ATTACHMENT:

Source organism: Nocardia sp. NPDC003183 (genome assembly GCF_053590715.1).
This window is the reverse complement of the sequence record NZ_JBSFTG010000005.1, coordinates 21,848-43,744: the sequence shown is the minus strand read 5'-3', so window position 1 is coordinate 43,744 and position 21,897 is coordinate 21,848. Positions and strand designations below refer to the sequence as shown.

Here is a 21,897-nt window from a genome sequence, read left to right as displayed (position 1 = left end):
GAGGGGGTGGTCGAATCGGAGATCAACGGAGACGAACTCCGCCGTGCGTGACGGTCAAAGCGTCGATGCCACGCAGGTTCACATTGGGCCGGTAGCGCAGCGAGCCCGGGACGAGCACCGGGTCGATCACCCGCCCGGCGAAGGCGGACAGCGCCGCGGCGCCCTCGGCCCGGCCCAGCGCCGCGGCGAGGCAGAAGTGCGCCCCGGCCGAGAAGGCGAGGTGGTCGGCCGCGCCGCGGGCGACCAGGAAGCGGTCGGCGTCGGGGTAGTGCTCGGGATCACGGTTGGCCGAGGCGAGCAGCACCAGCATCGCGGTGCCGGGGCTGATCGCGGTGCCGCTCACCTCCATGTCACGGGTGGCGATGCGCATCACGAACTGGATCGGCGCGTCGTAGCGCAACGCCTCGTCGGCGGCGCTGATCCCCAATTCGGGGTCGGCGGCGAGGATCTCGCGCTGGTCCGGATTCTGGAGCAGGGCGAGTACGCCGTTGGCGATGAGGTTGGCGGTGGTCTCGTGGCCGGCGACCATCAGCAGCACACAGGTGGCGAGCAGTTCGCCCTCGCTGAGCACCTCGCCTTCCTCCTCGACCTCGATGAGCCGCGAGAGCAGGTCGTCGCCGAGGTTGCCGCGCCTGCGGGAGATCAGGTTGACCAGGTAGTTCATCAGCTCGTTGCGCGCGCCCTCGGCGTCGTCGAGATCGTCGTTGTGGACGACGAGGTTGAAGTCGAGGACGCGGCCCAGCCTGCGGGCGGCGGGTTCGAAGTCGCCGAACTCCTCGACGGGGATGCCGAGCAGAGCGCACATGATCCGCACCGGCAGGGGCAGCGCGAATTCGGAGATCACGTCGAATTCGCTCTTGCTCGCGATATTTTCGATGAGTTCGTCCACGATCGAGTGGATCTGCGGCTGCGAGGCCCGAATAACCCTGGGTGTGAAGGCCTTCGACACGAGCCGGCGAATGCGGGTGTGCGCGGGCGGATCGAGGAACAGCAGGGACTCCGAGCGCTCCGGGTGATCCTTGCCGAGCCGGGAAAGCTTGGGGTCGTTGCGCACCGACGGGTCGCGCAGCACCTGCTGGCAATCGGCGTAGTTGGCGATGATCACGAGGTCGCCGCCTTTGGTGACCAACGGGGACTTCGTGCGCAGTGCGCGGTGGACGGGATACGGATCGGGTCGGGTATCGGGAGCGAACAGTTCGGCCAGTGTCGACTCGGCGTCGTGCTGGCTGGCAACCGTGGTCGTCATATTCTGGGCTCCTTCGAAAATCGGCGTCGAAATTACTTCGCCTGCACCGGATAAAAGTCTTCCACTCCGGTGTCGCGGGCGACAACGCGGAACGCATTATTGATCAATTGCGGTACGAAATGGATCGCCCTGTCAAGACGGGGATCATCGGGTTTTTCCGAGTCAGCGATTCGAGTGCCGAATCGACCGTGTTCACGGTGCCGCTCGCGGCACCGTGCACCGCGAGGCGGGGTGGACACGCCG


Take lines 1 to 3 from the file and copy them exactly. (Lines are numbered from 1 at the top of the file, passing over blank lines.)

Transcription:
Source organism: Nocardia sp. NPDC003183 (genome assembly GCF_053590715.1).
This window is the reverse complement of the sequence record NZ_JBSFTG010000005.1, coordinates 21,848-43,744: the sequence shown is the minus strand read 5'-3', so window position 1 is coordinate 43,744 and position 21,897 is coordinate 21,848. Positions and strand designations below refer to the sequence as shown.

Here is a 21,897-nt window from a genome sequence, read left to right as displayed (position 1 = left end):